Donald Trump wished a transgender woman who wants to be Miss Universe good luck on Tuesday as his organisation said she can vie for Canada's spot in the pageant.
The Miss Universe Organisation said it actually made the decision on Monday to let 23-year-old Jenna Talackova compete in the 2012 ompetition to become Canada's contestant.
The statement said Trump wished Talackova "the best of luck in her quest for the crown" as he would any other contestant.
But a statement issued then had a caveat that confused Talackova, saying she could enter the pageant "provided she meets the legal gender recognition requirements of Canada, and the standards established by other international competitions".
No further details were provided.
Earlier Tuesday, Talackova and her attorney Gloria Allred urged the organisation to clarify its position, and displayed a copy of Talackova's passport, which lists her as female, as do her birth certificate and driver's licence.
Talackova, a Vancouver resident, underwent a sex change four years ago after being born a male. Her sex change initially led organisers in Canada to disqualify her from the 61st Miss Universe Canada pageant in May, citing a rule that she must be "naturally born" a woman.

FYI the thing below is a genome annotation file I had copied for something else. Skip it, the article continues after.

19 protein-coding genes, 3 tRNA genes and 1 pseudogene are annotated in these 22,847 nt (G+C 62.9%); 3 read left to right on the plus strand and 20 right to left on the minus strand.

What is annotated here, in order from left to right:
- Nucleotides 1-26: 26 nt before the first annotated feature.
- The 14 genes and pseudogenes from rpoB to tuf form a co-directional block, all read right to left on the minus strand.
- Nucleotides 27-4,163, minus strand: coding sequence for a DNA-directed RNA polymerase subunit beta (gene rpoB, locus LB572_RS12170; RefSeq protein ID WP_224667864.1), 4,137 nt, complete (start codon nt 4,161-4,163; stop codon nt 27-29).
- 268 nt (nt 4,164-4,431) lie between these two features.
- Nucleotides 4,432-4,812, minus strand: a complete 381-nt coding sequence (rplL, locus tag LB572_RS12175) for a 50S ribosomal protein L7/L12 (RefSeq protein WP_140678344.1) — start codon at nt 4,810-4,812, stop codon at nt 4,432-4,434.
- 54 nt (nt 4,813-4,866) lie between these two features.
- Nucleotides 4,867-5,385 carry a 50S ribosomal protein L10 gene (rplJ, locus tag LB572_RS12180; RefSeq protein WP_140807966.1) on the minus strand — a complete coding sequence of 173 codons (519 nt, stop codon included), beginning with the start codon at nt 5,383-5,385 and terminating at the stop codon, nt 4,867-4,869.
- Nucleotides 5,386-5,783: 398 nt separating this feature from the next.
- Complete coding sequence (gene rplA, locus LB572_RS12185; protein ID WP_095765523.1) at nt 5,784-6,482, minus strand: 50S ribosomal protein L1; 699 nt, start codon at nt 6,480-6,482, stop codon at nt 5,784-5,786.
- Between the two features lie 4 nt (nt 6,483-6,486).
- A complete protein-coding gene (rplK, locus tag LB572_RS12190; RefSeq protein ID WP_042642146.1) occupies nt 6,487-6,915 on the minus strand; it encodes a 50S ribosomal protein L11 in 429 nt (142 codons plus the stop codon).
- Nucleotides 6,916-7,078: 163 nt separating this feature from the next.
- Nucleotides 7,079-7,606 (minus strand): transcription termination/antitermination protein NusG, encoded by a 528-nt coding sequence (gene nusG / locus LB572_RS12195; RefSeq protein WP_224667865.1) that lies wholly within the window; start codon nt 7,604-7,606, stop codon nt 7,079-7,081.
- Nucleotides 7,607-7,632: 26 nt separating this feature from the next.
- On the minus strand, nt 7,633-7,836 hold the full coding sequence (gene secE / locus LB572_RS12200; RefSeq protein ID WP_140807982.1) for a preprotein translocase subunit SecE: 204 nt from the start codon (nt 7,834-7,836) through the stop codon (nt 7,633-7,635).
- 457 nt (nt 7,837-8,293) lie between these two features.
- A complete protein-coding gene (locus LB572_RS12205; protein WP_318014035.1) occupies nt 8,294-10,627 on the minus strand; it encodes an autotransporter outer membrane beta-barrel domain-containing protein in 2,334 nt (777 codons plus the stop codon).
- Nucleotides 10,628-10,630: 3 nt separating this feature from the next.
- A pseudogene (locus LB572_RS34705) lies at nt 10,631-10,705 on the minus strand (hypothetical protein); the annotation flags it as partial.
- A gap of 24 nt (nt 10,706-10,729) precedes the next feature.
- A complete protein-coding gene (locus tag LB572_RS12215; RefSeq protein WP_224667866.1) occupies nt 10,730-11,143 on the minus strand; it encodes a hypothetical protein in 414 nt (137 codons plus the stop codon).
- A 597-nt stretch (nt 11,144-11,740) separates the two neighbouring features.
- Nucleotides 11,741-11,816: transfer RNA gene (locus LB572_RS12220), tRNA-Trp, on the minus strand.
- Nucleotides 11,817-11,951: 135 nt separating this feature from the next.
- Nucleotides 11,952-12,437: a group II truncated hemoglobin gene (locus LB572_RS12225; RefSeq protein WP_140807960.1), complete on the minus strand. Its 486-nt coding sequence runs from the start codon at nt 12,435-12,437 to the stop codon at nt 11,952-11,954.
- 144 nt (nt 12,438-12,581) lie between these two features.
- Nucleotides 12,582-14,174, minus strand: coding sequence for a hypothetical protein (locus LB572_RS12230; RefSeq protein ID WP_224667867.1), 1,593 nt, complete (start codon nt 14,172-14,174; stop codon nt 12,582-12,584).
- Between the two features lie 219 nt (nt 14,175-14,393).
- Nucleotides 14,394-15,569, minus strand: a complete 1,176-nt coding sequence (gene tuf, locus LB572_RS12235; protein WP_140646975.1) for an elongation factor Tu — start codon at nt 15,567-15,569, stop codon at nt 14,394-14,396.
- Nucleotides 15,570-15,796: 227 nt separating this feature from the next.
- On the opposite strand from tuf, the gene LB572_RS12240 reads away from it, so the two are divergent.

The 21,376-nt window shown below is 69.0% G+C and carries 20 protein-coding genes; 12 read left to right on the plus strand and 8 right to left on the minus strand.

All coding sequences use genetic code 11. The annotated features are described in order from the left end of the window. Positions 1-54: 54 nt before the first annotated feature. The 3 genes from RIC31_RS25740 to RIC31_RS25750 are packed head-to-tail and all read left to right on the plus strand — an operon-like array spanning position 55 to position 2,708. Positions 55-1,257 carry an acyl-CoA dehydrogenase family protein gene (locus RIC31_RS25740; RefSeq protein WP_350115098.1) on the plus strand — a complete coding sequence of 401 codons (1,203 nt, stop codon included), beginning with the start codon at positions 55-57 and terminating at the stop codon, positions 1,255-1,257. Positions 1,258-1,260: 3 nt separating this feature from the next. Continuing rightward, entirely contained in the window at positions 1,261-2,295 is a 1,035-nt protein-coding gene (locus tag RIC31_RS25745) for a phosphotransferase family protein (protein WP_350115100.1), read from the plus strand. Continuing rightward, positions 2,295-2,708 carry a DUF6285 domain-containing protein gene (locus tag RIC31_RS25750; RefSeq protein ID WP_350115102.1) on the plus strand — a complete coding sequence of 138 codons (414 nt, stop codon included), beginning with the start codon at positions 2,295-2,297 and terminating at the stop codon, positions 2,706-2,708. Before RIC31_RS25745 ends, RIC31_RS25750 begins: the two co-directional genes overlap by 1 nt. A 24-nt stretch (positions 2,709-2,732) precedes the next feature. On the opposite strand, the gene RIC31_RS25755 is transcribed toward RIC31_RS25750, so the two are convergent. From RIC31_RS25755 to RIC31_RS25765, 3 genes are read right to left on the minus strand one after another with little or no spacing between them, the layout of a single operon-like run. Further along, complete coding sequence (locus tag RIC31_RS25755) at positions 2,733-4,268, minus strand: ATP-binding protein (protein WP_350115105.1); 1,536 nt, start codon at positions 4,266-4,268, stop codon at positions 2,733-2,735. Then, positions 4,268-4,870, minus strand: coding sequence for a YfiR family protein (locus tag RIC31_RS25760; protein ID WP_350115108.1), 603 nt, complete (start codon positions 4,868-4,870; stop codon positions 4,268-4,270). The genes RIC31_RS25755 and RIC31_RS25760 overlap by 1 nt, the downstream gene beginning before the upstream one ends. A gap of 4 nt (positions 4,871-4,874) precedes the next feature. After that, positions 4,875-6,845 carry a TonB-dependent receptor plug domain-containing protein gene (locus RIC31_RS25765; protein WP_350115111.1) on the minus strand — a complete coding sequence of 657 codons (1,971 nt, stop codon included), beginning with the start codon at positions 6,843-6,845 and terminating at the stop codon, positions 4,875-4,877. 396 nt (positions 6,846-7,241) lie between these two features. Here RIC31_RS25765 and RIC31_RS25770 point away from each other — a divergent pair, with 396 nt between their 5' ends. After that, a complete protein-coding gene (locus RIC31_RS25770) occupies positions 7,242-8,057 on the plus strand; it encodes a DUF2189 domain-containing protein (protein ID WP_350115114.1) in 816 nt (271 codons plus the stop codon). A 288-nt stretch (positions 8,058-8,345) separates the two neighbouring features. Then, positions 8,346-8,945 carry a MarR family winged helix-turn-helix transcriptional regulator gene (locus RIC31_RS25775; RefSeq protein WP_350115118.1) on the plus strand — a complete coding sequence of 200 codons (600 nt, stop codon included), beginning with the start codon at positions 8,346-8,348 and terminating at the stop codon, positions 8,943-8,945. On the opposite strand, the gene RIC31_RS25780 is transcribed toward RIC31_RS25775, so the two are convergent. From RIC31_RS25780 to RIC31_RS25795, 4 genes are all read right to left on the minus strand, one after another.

Talackova pleaded with the pageant's leaders to drop the rule. "I am a woman," Talackova said Tuesday. "I was devastated, and I felt that excluding me for the reason that they gave was unjust. I have never asked for any special consideration. I only wanted to compete."
Talackova and Allred urged Trump to state that she can vie to represent Canada in the Miss Universe contest if she wins the Canadian contest. They also called on him to eliminate the rule. "I do not want any other woman to suffer the discrimination that I have endured," Talackova said.
In response, the pageant organisers issued a statement saying "Gloria Allred's statements to the press today pay no mind to the fact that Mr. Trump and the Miss Universe Organisation made the fair and just decision in allowing Jenna to compete in the Miss Universe 2012 Canada pageant.
It also said it's evaluating its rules to ensure that type of issue does not occur again. There is no need to further 'evaluate', Allred responded. "The rule is blatantly discriminatory and it is time for Mr. Trump to say that he will get rid of the rule.
The rule requiring a contestant to be 'naturally born female' appears to still be in effect in other countries around the world," Allred said.